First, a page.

There were 9 entirely instrumental number ones in the UK chart in the 1950’s. The 60’s had even more, ten to be precise. By the 70’s there was two. The 80’s saw a complete drought and after that there’s been a couple every decade.
Number one hits don’t tell the story of a decade, believe me, the 70’s were more interesting musically than a version of Amazing Grace by the Scots Dragoon Guards would suggest; but there’s a pretty clear indication that instrumentals are not as popular now as the 60’s though.
A major reason for the 60’s glut were the Shadows, pre-Beatles they were the most significant group in Britain by a very long way. They had no less than 4 number one records in that decade. All of these before 1963 when the fab four side lined them considerably. By the end of the decade band members Bruce Welch and Hank Marvin were producing CSNY type vocal tracks, the twangy guitar forgotten for a while. The band has cast a long shadow in just a few years though, there weren’t many teenage guitarists in the early 60’s who hadn’t spent a lot of bedroom time copying Kon-Tiki or Apache.
By the 70’s those Teenagers might be in successful bands and a small piece of the Shadows might be carried on into the next decade. It was still considered pretty acceptable for people considered to be rock artists to put out an instrumental single and sometimes to get at least a minor hit in the process.
I’ve already written about Dutch group Focus too much, but they were significant in having two instrumental singles in quick succession and Sylvia, at least, channelled the spirit of the Shadows.
Another notable piece of rock instrumental snuck it’s way into the UK charts and disappeared again but survived the rest of the 70’s thanks to radio 1 DJ Alan Freeman who was the nearest the BBC had to a hard rock DJ and who I listened to more than I really wanted to because he broadcast on Saturday afternoons. Freeman would intersperse short musical clips as jingles and a 5 second burst on ‘Frankenstein’ would be repeated and repeated. I still have no idea how the song really goes beyond the theme but it does give me the chance to share possibly the most outrageous Old Grey Whistle Test performance ever.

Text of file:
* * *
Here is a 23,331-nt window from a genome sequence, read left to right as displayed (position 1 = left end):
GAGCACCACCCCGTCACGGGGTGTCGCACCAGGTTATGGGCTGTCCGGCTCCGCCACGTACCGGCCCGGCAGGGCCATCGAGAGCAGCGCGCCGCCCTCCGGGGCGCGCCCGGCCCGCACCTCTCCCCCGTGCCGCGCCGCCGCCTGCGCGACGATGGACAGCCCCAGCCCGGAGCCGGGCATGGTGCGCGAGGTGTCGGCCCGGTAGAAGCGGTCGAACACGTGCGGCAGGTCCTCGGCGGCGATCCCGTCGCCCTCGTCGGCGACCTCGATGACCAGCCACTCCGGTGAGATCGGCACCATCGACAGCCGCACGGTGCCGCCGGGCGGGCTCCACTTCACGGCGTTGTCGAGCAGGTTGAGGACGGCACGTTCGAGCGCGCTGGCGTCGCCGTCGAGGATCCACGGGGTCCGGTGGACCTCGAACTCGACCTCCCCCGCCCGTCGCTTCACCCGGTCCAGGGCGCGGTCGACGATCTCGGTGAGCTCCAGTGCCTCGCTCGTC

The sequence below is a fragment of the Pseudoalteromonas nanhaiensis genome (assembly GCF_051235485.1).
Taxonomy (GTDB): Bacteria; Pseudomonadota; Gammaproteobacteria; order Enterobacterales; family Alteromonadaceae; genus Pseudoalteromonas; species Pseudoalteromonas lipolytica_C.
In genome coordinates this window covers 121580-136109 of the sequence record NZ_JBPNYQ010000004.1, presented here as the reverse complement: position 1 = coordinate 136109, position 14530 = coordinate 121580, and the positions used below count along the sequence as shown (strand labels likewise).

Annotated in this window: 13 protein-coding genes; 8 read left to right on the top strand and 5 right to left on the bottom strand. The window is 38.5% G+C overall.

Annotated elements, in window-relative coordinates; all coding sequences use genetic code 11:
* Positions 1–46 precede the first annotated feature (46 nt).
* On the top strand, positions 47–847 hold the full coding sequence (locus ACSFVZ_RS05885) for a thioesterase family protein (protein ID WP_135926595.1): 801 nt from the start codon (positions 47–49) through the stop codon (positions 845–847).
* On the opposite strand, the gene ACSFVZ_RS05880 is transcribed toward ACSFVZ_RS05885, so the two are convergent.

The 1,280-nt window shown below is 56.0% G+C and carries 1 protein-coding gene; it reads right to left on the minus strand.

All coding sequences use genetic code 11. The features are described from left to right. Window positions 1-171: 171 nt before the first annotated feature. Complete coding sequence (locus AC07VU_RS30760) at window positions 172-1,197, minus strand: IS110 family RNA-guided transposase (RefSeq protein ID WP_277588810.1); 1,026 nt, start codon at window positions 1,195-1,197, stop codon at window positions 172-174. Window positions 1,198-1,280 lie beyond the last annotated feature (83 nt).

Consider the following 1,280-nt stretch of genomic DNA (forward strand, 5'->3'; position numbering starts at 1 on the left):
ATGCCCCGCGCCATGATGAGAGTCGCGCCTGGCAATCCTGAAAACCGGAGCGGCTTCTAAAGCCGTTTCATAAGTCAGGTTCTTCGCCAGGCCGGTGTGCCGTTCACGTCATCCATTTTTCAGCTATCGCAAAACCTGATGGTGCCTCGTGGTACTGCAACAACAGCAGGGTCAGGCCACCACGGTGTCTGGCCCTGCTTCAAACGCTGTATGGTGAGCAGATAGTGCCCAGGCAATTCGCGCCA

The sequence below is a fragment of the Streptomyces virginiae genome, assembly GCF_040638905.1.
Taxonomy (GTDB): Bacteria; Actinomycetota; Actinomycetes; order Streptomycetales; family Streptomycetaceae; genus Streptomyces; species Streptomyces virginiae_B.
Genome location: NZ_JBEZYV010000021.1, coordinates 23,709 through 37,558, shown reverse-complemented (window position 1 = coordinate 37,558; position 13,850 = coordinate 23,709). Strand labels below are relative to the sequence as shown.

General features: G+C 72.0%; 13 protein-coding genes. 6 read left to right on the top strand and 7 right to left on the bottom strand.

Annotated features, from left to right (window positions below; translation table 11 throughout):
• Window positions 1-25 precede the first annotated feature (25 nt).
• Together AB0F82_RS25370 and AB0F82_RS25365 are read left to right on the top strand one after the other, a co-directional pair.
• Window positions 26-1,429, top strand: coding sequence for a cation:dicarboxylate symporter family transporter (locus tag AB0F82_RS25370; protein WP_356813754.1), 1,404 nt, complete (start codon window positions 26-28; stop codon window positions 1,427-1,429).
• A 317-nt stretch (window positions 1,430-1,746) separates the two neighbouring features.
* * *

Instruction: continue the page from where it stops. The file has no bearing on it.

Warning, this clip contains drum solos
Funkier still was Billy Preston’s single Outa Space, low on tune, high on funk, Preston’s clavinet groove was never really intended as a single (it was initially a B side) but DJs loved it and it got to number 2 in the states. Probably too funky for the UK in 1971 though. The Commodores distilled its essence for Machine Gun a couple of years later
Who doesn’t love a drum solo ? Sandy Nelson and the Surfaris has already had drum featuring instrumentals in the 50s/60s. Pop producer Micky Most had already scored an unlikely hit for Jeff Beck and decided he would do the same thing for one-time Beck employee Cozy Powell. This time there would be no attempts at coxing a musician to sing. Powell’s first and biggest hit is a drum solo instrumental which managed to lift Hendrix’s ‘Third Stone form the Sun’ without any legal action, they were the days!
Powell was a rare example of a celebrity drummer, for a while he was all over TV whether it was Top of the Pops or kids shows. He didn’t stick with anything long moving from pop stardom to bands like Rainbow and Sabbath before being killed in a car accident.
A strange anthropological feature about the Scots is that musically they tend to look to USA rather than England. The Average White Band was their disparaging name for a group of Scottish guys who wanted to play funk and soul. Luckily, no one had invented cultural appropriation and the band were able to just get on with doing what they loved.
Pick up the Pieces is a piece of James Brown influenced funk with a slippery horn line. It was the first time I had heard music like this, and it took me a while to appreciate it, bear in mind previous instrumentals had been Eye Level by the Simon Park Orchestra and the aforementioned AmazingGrace so this was something of a cultural leap. Unfortunately the drummer on this track, Robbie McIntosh, died shortly afterwards from cocaine laced with strychnine which rather tempered the achievement of a great instrumental hit which seems to sound better, in no small part to McIntosh’s drumming, every year that passes.
The 50’s saw two number one hits in quick succession with the same tune (Cherry Pink and Apple Blossom White). Its hard to imaging that sort of appetite for a tune anymore. I’m sure out there there are loads of instrumental tracks being created in home studios. The last British number 1 from 2013 is one such track. Animals by Marin Garrix is a huge sounding track which at one point features a synth sound not a million miles away from ‘Popcorn’ recorded over 40 years earlier. Unsurprisingly, given the history of continental Europe in instrumental music, Garrix is Dutch. Animals hasn’t got a great melody its not the sort of thing that your milkman would whistle, modern composers have a lot more tools at their disposals especially in texture and rhythmic options which means that the tune no longer has to be the main thing.
And the tune based instrumental is now as endangered as the milkman.